UPDATED: Shares of Netflix dropped in Wednesday, after the streaming giant reported a gain of just 2.2 million subscribers for the third quarter of 2020 — a major slowdown from its record COVID-driven gains in the first half of the year.

Netflix stock was down 5.7% after the market opened. As of 1 p.m. ET, it had dropped 6.7%, to $490.23 per share.


Media Earnings


Netflix execs downplayed the Q3 subscriber miss, and the company claimed that if its third quarter had been just two days longer it would have come in ahead of its guidance of 2.5 million net adds.

CFO Spence Neumann, on Netflix’s earnings interview Tuesday, said the miss of 300,000 subscribers — on a member base of about 195 million — is “pretty much forecast noise.” He noted that year to date, Netflix has gained a little over 28 million paid streaming customers, already topping the 27.8 million added in all of 2019.

“Retention remains well at very healthy levels, better than we were a year ago, [and] acquisition remains strong,” Neumann said. “[T]o measure our business, it’s really not based on any single quarter of growth fluctuation… [I]t should be measured in multi-quarter and multi-year trends.”

Analysts generally remained upbeat on Netflix. The company topped revenue estimates for Q3, and many Wall Street analysts believe it’s well positioned to maintain its lead in the subscription-streaming category.

“We remain bulls on the Netflix story as Netflix offers consumers an increasingly compelling unique entertainment experience on virtually any device, without commercials at a still relatively low cost,” Jeffrey Wlodarczak, Pivotal Research Group analyst, wrote in a research note after the Q3 earnings report.

Wlodarczak expects Netflix to make “further material price increases” to the service while also continuing to grow subscribers. “In the end our view is that very few players can (or will) be able to keep up with Netflix content spend levels,” the analyst wrote. “Ultimately Netflix will (continue to) be the dominant global SVOD player with Disney+/Hulu a complementary second tier player, with Amazon on the periphery.”

Netflix reported better-than-expected free cash flow for Q3 of $1.1 billion (versus -$551 million in Q3 of 2019), largely because productions have been halted over COVID, which has pushed out its cash spending on original content.

The improvement on free cash flow (FCF) led analysts to predict Netflix will be able to keep its profitability flywheel spinning nicely. With a projected $2 billion of FCF generation for full-year 2020, “Netflix may not need to access the capital markets again to fund its growth” after the company issued about $11 billion in long-term debt from 2015-19, Morgan Stanley analyst Ben Swinburne wrote in a research note. (In its Q3 shareholder letter, Netflix said, “As indicated last quarter, we don’t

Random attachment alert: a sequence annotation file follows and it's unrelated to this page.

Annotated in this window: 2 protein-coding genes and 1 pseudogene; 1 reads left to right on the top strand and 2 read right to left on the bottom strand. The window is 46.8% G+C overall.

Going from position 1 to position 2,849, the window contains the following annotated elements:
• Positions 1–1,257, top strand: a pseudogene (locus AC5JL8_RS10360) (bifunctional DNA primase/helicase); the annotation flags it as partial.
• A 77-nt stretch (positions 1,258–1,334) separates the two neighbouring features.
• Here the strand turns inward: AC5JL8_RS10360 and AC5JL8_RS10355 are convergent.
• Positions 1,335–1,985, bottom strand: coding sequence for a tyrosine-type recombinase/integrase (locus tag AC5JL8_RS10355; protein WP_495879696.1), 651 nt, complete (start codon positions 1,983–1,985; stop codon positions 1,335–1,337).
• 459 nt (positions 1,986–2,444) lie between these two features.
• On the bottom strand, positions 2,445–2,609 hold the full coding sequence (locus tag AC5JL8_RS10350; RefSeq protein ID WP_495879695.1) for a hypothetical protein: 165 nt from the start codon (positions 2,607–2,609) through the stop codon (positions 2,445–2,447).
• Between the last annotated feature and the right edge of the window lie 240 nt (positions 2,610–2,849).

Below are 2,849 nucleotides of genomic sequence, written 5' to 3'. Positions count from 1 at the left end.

have plans to access the capital markets this year.”)

The free cash flow trends indicate “leverage in the Netflix model” going forward, Swinburne wrote.

Netflix is targeting an operating margin of 18% for 2020 (up from 16% previously) and 19% for 2021 — and Swinburne sees the latter target as “conservative.” In the past two quarters, Netflix generated about $4 of profit per month per subscribers and a 40% gross margin, he noted. In addition, Netflix’s streaming obligations (essentially IOUs that the company owes for content it has licensed) have fallen on a per-member basis by nearly 40% since early 2018.

“Over the long-term, self-produced content that Netflix owns outright should create more margin and FCF in the model and has the potential to spawn true franchises like ‘Stranger Things’ or ‘The Witcher,'” Swinburne wrote. The analyst raised his 12-month price target on Netflix stock to $640 per share on improved FCF outlook.

At this point, investors will focus on how long Netflix stock needs “to digest the slower gross add trajectory” compared with the outsize growth from the first half of 2020, UBS Securities’ Eric Sheridan wrote in a note.

That said, “we are still convinced that the [long-term] narrative is intact” for Netflix, Sheridan wrote, also citing the company’s progress on long-term free cash flow.

Regarding its content pipeline, Netflix is “back to near steady state in physical production” after COVID disruptions, co-CEO and chief content officer Ted Sarandos said on the earnings interview. Since mid-March, according to the company, Netflix has already completed principal photography on more than 50 productions and is optimistic it will “complete shooting on over 150 other productions by year-end.”

In Q4, Netflix has a “robust” originals slate, according to Cowen & Co.’s John Blackledge, which includes “Haunting of Bly Manor,” “Emily in Paris” Season 1, “The Crown” Season 4, and films such as the animated “Over the Moon” and Adam Sandler’s “Hubie Halloween.”

In addition, Netflix’s award-season film slate “is their most expansive to date,” Blackledge opined. The lineup includes George Clooney’s “The Midnight Sky,” David Fincher’s “Mank,” Ron Howard’s “Hillbilly Elegy” and George C. Wolfe’s “Ma Rainey’s Black Bottom,” starring Viola Davis and Chadwick Boseman, which is based on August Wilson’s award-winning play of the same name.